One of the mysteries of consciousness is colour perception. For example, science can never prove whether I experienceexactly the same thing as you when I see the colour red (for example). The colours we can perceive are our brain’s wayof categorising different frequencies of light that are within the range of our eyes.

However, if we could see a broaderrange of frequencies, no doubt we could see new colours. Try to imagine that! It’s very difficult to imagine a totally newcolour without just imagining a different shade of a colour we already know. Probably the only way we could do this isin a dream.

Also, not all animals perceive as many colours as us, some perceive more, and some only perceive black andwhite, or none at all! Equally, some people are colour blind, meaning that they are unable to distinguish between somecolours.

Men are more likely than women to suffer from this, in fact almost one in ten of the world’s men (8%) are colourblind (although men are more likely to be superior in other areas of visual perception).

It is thought that women probably evolved a more exact ability to distinguish between different colour as during the vast majority of our history, ashunter-gatherers, women would have needed to be very careful about which fruits and berries to pick, and a good ability to distinguish between different colours is obviously of benefit in that.

However, to ask whether the ancients didn’t see the same colours as us may seem ridiculous.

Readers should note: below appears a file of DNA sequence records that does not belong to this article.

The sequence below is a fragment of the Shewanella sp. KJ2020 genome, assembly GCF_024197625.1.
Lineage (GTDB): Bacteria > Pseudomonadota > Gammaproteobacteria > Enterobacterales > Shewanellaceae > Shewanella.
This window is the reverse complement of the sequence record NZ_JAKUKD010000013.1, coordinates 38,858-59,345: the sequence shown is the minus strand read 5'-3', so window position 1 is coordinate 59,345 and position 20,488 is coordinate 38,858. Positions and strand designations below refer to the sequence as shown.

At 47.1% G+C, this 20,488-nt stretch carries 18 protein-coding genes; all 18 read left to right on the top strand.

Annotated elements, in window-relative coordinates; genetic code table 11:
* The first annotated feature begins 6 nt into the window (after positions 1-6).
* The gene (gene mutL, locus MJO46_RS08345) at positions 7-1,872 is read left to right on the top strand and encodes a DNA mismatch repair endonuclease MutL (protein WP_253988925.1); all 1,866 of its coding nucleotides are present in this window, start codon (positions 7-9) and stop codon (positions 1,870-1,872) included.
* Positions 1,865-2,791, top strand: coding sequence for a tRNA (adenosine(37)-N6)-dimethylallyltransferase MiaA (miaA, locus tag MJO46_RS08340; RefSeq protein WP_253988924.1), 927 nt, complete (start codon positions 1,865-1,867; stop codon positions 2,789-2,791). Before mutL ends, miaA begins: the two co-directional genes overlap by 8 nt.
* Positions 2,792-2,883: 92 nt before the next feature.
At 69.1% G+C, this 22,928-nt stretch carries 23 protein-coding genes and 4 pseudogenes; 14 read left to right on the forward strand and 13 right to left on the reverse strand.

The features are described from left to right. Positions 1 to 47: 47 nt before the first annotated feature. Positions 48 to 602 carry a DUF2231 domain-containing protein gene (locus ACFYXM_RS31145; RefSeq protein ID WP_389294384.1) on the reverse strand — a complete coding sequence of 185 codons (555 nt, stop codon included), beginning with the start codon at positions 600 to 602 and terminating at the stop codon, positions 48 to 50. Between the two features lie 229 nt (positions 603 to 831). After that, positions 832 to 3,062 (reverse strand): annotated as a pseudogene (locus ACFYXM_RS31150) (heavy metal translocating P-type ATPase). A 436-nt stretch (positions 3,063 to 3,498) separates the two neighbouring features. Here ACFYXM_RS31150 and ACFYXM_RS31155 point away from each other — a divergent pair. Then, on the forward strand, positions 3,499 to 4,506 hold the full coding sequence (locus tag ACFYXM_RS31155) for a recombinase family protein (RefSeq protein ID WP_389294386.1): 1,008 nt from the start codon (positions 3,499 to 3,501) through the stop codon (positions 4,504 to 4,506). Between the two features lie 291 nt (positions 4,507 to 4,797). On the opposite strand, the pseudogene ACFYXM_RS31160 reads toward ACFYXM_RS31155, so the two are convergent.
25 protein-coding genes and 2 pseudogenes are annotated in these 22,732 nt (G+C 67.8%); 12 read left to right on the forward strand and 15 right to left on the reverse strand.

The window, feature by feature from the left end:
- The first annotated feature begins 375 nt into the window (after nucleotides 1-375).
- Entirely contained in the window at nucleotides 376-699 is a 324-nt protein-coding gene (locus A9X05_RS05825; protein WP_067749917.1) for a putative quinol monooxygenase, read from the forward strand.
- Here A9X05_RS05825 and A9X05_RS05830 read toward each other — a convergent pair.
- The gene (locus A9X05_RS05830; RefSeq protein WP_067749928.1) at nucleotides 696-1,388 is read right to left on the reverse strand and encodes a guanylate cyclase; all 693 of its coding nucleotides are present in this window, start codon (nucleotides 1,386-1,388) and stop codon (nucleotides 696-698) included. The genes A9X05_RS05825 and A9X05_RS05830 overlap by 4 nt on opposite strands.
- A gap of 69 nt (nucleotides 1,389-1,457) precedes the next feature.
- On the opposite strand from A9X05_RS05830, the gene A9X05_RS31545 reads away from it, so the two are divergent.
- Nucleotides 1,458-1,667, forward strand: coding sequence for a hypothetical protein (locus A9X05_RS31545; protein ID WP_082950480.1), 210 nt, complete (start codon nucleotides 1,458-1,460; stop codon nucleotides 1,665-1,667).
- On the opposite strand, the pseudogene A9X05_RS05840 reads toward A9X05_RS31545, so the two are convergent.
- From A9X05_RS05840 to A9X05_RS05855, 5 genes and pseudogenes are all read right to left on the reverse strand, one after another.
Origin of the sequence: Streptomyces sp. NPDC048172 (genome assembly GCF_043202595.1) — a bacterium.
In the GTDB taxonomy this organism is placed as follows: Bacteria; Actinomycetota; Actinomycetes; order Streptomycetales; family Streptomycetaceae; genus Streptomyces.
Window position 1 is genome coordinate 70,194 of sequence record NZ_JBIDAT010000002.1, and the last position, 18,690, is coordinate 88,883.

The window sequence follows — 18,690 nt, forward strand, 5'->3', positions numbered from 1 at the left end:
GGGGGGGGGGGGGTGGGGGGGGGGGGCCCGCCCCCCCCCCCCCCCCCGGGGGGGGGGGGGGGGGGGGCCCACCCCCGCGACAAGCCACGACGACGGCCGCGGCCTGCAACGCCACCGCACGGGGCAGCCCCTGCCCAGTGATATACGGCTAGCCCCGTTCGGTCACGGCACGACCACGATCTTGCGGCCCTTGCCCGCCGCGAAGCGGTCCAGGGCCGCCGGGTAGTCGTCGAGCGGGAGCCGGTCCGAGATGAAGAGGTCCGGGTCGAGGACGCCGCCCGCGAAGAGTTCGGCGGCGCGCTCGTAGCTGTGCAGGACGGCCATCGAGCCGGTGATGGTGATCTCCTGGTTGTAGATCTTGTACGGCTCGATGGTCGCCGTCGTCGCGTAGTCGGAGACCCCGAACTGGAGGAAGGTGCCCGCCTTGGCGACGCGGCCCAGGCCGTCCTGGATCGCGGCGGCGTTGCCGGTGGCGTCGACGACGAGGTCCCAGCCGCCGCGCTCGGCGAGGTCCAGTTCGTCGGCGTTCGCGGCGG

Yet things aren’t quite assimple as they seem when it comes to colour perception. Whilst we may not be able to ever know whether another person experiences the same thing as us when they look at the same colour, to some extent we are able to investigate the subject with how people describe colours. I’m sure you’ve had the experience of calling something one colour, and someone else thinks it’s another colour. This is particularly common with colours that are similar, such as blue and purple. Studies of thewritings of the ancient Greeks reveals that they didn’t have words for pure blue or pure yellow. Homer describes the ‘bluehair of Agamemnon’, when he means black, and the ‘wine red Aegean sea’ when he means the blue sea. Does this mean that the ancient Greeks saw colours differently? Or perhaps it just means that they simply didn’t have words for particular colours,just as today some cultures have words for many different variations of a colour that we lack in English. Yet, to me, red is very different from blue, and black is very different from blue. I can’t see how anyone could confuse the two. And if they simply lacked the words for blue and yellow, but could still see them, why not invent words for them? If you can see a colour, would you not want words to describe it? Of course, our choice of particular words for colours defines how we see them as separate, whereas in fact colours are not really separate, discrete things, but points on a continuous spectrum of light. Nevertheless, having words for a particular colour undoubtedly draws our attention to it. An example of this is how in the 19th Century people became aware of the colour Mauve – a form of light purple. Surprisingly, before then this colour wasn’t recognised and we didn’t have a word for it. That didn’t come until 1856 when the Chemist William Henry Perkin coined the word, after inventing an dye of this colour (called Mauveine). The colour quickly spread as it was used in colouring clothes, and was highly fashionable in the 1890s. It soon then became associated with homosexuality,as a number of prominent homosexuals in the arts, such as Oscar Wilde, took to wearing it. Interestingly, an example of how our consciousness about colours shifts over time is that by the 1950s Lavendar was then associated with homosexuality,and by the 1970s, pink. Ultimately we probably will never know for sure whether people in the past saw colours differently, but with more research through the historical archives we might be able to at least gain some more insights and cluesinto this mysterious subject.
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